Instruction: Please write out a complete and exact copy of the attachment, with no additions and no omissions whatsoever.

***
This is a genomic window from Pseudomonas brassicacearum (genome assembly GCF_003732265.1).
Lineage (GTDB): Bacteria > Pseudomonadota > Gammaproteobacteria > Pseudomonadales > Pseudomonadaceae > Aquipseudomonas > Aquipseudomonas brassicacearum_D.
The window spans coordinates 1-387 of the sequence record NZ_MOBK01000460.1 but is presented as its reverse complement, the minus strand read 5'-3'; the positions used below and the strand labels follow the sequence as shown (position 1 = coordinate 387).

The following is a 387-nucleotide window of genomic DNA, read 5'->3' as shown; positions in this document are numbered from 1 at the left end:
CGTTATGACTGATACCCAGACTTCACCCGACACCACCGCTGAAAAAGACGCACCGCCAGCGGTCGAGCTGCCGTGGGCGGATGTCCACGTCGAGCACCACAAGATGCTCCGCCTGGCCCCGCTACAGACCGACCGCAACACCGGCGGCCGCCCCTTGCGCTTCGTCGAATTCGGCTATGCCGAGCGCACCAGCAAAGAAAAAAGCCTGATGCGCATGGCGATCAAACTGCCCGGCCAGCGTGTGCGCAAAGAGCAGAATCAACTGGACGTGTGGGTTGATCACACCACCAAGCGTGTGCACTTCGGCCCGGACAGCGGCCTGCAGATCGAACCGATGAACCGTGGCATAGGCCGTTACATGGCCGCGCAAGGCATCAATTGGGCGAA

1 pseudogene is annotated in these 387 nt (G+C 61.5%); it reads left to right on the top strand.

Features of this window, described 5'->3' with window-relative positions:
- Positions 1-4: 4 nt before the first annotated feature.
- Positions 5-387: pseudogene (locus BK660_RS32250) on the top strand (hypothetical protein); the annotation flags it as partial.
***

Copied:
This is a genomic window from Pseudomonas brassicacearum (genome assembly GCF_003732265.1).
Lineage (GTDB): Bacteria > Pseudomonadota > Gammaproteobacteria > Pseudomonadales > Pseudomonadaceae > Aquipseudomonas > Aquipseudomonas brassicacearum_D.
The window spans coordinates 1-387 of the sequence record NZ_MOBK01000460.1 but is presented as its reverse complement, the minus strand read 5'-3'; the positions used below and the strand labels follow the sequence as shown (position 1 = coordinate 387).

The following is a 387-nucleotide window of genomic DNA, read 5'->3' as shown; positions in this document are numbered from 1 at the left end:
CGTTATGACTGATACCCAGACTTCACCCGACACCACCGCTGAAAAAGACGCACCGCCAGCGGTCGAGCTGCCGTGGGCGGATGTCCACGTCGAGCACCACAAGATGCTCCGCCTGGCCCCGCTACAGACCGACCGCAACACCGGCGGCCGCCCCTTGCGCTTCGTCGAATTCGGCTATGCCGAGCGCACCAGCAAAGAAAAAAGCCTGATGCGCATGGCGATCAAACTGCCCGGCCAGCGTGTGCGCAAAGAGCAGAATCAACTGGACGTGTGGGTTGATCACACCACCAAGCGTGTGCACTTCGGCCCGGACAGCGGCCTGCAGATCGAACCGATGAACCGTGGCATAGGCCGTTACATGGCCGCGCAAGGCATCAATTGGGCGAA

1 pseudogene is annotated in these 387 nt (G+C 61.5%); it reads left to right on the top strand.

Features of this window, described 5'->3' with window-relative positions:
- Positions 1-4: 4 nt before the first annotated feature.
- Positions 5-387: pseudogene (locus BK660_RS32250) on the top strand (hypothetical protein); the annotation flags it as partial.